When moving from test scenarios to production scenarios, remember to remove debug configurations from deployment manifests. Check that none of the module images in the deployment manifests have the .debug suffix. If you added create options to expose ports in the modules for debugging, remove those create options as well.

Container management

  • Important
    • Manage access to your container registry
    • Use tags to manage versions

Manage access to your container registry

Before you deploy modules to production IoT Edge devices, ensure that you control access to your container registry so that outsiders can't access or make changes to your container images. Use a private, not public, container registry to manage container images.

In the tutorials and other documentation, we instruct you to use the same container registry credentials on your IoT Edge device as you use on your development machine. These instructions are only intended to help you set up testing and development environments more easily, and should not be followed in a production scenario. Azure Container Registry recommends authenticating with service principals when applications or services pull container images in an automated or otherwise unattended manner, as IoT Edge devices do. Create a service principal with read-only access to your container registry, and provide that username and password in the deployment manifest.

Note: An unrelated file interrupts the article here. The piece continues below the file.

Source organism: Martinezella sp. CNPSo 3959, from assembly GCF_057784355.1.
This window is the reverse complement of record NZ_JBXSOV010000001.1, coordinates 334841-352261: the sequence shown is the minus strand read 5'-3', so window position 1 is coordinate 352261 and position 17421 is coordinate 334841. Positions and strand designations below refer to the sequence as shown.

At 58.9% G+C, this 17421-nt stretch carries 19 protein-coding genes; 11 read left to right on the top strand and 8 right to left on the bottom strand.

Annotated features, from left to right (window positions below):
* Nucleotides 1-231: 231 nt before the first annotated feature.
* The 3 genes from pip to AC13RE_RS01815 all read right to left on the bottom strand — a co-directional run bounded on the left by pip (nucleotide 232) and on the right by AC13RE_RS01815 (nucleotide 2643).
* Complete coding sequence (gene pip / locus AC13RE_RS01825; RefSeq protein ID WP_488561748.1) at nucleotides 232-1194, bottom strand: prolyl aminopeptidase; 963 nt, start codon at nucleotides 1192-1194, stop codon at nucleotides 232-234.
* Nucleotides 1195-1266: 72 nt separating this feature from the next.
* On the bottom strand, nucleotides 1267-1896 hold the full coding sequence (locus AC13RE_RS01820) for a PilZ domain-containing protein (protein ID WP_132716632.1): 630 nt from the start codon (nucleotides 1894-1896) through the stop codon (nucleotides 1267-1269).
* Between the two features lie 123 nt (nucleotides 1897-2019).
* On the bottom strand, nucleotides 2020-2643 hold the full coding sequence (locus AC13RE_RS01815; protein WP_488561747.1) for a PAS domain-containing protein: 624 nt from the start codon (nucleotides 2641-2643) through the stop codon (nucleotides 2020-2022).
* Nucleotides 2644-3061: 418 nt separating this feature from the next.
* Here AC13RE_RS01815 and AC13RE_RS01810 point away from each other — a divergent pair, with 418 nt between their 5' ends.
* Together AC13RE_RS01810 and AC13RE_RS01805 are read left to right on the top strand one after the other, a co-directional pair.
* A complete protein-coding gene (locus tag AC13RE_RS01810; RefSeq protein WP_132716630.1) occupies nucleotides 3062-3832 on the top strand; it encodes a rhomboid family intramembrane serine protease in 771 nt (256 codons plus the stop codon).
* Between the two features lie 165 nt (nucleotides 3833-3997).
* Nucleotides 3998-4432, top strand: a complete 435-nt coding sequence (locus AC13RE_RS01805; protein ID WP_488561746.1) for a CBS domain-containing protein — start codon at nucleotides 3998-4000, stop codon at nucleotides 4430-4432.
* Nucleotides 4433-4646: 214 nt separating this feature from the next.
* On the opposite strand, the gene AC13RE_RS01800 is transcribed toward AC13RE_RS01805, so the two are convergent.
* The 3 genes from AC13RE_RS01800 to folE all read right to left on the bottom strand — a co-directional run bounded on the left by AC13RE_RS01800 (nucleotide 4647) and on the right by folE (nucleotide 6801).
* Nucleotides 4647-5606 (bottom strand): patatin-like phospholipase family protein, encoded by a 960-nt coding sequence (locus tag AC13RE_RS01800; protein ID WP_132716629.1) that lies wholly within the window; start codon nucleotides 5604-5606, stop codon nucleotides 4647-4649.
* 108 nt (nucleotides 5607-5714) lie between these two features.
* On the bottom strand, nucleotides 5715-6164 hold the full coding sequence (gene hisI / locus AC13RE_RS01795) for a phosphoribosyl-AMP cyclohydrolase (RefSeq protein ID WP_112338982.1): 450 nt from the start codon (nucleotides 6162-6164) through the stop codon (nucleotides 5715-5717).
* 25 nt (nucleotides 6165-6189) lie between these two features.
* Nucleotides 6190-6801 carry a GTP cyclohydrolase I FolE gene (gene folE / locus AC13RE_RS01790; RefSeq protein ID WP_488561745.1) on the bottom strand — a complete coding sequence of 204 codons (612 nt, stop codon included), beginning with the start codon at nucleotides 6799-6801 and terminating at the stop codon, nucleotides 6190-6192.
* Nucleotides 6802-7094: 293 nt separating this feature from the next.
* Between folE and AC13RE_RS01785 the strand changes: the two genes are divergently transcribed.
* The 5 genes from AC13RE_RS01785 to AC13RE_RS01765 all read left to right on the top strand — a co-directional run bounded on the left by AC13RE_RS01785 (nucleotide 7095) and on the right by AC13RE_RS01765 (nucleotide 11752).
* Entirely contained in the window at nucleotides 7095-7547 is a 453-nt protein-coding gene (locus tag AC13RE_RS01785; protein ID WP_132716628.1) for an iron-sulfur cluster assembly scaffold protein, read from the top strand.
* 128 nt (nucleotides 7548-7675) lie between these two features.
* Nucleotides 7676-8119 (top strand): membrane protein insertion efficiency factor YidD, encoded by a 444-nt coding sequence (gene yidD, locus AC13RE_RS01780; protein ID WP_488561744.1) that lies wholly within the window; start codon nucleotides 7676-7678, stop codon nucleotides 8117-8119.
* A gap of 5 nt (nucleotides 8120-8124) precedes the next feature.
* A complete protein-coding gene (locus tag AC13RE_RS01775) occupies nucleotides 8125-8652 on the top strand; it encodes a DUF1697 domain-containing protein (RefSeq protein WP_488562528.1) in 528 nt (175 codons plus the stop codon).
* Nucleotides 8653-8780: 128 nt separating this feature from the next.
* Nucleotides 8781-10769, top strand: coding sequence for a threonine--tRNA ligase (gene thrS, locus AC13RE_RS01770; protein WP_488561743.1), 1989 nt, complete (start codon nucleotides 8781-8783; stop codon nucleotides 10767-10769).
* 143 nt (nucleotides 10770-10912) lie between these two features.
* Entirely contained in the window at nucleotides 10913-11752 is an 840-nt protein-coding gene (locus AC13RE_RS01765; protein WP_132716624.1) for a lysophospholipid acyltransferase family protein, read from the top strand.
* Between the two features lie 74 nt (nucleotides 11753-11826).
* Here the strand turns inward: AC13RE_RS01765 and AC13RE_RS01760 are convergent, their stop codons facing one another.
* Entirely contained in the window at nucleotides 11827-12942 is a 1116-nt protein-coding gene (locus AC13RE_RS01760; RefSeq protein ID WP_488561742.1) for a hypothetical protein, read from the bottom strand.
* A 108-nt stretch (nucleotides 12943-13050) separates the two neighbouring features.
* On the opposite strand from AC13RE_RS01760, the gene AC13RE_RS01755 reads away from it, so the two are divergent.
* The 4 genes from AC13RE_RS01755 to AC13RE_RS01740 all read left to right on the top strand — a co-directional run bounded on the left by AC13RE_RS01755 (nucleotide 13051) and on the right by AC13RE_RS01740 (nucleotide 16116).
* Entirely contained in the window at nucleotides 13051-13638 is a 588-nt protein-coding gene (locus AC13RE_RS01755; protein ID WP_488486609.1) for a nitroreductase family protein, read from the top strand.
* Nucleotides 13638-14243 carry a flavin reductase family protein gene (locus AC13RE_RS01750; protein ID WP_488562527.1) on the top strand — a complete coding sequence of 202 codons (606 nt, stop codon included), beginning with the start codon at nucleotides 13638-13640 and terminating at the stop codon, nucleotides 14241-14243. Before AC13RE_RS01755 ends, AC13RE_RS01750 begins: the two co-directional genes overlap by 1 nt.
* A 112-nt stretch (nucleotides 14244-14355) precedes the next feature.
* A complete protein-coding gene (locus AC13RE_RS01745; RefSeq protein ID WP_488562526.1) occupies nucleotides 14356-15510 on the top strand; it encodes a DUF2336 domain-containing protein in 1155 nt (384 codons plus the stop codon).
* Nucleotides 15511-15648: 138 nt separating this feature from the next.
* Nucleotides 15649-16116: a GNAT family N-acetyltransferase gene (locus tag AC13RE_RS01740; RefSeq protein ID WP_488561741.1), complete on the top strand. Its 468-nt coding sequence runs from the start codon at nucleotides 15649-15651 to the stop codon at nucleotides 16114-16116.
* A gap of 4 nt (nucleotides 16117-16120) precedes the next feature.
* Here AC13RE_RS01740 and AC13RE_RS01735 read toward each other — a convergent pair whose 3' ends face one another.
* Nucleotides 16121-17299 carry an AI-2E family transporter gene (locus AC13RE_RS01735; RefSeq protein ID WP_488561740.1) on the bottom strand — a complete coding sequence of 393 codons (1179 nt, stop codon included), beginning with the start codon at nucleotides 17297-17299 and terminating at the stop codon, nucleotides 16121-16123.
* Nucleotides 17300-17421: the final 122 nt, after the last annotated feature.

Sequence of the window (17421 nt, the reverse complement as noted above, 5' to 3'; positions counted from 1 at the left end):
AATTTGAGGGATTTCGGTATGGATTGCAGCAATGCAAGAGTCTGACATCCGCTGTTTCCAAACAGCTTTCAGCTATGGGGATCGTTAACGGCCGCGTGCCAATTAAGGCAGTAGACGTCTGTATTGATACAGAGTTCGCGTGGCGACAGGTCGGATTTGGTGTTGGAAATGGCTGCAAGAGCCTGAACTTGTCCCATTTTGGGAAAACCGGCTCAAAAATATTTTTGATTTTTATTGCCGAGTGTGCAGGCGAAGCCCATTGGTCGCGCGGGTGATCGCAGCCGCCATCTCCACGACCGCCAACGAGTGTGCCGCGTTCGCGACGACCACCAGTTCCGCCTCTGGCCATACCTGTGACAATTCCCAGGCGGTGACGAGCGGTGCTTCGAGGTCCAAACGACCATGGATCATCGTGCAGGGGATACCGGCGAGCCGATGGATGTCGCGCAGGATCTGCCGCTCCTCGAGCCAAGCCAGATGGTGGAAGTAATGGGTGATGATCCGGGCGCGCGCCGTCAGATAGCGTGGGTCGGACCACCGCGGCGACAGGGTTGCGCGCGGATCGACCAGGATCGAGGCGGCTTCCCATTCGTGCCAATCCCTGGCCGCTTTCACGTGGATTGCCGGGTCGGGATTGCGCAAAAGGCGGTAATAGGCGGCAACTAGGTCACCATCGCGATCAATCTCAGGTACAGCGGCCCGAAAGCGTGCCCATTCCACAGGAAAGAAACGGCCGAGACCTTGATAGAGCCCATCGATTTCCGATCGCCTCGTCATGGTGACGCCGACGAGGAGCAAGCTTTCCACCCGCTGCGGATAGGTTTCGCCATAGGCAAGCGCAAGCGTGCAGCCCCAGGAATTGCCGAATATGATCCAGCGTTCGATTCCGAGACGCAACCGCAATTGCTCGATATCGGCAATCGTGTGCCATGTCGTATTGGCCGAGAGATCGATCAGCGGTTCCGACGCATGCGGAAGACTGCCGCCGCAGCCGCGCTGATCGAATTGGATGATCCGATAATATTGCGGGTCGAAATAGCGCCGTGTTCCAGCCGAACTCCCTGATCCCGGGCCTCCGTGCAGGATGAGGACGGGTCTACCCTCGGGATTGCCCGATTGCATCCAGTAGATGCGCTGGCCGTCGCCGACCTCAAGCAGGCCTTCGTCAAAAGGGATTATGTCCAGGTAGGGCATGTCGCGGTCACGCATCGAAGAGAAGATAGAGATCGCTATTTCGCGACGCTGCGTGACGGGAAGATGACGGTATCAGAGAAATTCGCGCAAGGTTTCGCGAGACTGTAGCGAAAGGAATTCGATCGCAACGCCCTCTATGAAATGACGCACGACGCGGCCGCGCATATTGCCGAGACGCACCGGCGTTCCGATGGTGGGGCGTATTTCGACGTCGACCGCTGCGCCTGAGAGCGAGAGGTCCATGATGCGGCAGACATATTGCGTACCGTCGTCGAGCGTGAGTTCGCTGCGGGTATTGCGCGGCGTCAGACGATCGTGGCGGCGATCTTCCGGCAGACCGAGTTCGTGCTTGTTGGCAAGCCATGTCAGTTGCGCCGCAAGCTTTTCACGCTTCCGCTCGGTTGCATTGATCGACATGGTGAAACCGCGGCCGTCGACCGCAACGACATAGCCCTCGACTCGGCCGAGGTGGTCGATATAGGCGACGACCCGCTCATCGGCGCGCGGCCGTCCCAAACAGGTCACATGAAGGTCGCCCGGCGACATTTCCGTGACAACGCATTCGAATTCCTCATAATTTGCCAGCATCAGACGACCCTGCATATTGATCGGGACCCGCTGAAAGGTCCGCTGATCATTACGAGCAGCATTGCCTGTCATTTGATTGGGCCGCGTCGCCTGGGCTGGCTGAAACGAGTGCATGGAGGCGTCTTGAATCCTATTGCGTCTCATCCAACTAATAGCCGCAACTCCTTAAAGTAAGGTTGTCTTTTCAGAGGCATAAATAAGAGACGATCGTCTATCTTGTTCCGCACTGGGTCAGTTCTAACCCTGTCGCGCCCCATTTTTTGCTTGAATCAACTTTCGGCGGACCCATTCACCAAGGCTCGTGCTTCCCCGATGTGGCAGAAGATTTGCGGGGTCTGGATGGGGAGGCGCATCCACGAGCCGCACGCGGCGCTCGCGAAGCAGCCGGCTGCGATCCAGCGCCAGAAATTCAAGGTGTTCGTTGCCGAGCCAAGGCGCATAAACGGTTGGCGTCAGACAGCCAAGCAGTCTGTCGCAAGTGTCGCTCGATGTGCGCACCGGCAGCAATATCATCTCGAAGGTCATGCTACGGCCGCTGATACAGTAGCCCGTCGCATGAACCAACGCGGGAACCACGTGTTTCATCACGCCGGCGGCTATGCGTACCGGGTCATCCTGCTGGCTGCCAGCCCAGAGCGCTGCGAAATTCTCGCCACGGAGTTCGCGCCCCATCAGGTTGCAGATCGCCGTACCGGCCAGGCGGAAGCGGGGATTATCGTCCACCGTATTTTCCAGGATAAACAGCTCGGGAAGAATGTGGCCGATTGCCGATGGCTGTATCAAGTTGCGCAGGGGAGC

Use tags to manage versions